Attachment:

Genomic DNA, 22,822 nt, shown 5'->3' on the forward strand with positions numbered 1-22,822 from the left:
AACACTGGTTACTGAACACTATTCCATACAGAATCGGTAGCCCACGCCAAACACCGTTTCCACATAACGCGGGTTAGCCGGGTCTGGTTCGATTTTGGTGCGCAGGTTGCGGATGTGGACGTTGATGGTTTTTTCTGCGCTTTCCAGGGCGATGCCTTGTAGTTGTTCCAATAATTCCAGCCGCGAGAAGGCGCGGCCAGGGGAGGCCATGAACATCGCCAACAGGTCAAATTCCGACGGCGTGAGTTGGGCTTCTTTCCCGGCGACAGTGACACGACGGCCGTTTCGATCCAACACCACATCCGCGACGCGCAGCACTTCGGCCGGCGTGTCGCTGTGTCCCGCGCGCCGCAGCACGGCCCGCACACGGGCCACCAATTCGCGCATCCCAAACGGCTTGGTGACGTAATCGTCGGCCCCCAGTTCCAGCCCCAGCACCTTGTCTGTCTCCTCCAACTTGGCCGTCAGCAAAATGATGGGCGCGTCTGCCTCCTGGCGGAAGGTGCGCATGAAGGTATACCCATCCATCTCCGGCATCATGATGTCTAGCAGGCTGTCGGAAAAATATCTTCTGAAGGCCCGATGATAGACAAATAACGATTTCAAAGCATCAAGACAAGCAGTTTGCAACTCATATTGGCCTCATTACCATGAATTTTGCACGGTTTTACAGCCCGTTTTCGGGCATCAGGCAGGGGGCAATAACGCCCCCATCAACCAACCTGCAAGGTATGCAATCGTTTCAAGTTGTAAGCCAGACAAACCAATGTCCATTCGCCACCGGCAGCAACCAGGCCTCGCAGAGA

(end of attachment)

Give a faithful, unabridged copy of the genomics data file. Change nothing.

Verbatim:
Genomic DNA, 22,822 nt, shown 5'->3' on the forward strand with positions numbered 1-22,822 from the left:
AACACTGGTTACTGAACACTATTCCATACAGAATCGGTAGCCCACGCCAAACACCGTTTCCACATAACGCGGGTTAGCCGGGTCTGGTTCGATTTTGGTGCGCAGGTTGCGGATGTGGACGTTGATGGTTTTTTCTGCGCTTTCCAGGGCGATGCCTTGTAGTTGTTCCAATAATTCCAGCCGCGAGAAGGCGCGGCCAGGGGAGGCCATGAACATCGCCAACAGGTCAAATTCCGACGGCGTGAGTTGGGCTTCTTTCCCGGCGACAGTGACACGACGGCCGTTTCGATCCAACACCACATCCGCGACGCGCAGCACTTCGGCCGGCGTGTCGCTGTGTCCCGCGCGCCGCAGCACGGCCCGCACACGGGCCACCAATTCGCGCATCCCAAACGGCTTGGTGACGTAATCGTCGGCCCCCAGTTCCAGCCCCAGCACCTTGTCTGTCTCCTCCAACTTGGCCGTCAGCAAAATGATGGGCGCGTCTGCCTCCTGGCGGAAGGTGCGCATGAAGGTATACCCATCCATCTCCGGCATCATGATGTCTAGCAGGCTGTCGGAAAAATATCTTCTGAAGGCCCGATGATAGACAAATAACGATTTCAAAGCATCAAGACAAGCAGTTTGCAACTCATATTGGCCTCATTACCATGAATTTTGCACGGTTTTACAGCCCGTTTTCGGGCATCAGGCAGGGGGCAATAACGCCCCCATCAACCAACCTGCAAGGTATGCAATCGTTTCAAGTTGTAAGCCAGACAAACCAATGTCCATTCGCCACCGGCAGCAACCAGGCCTCGCAGAGA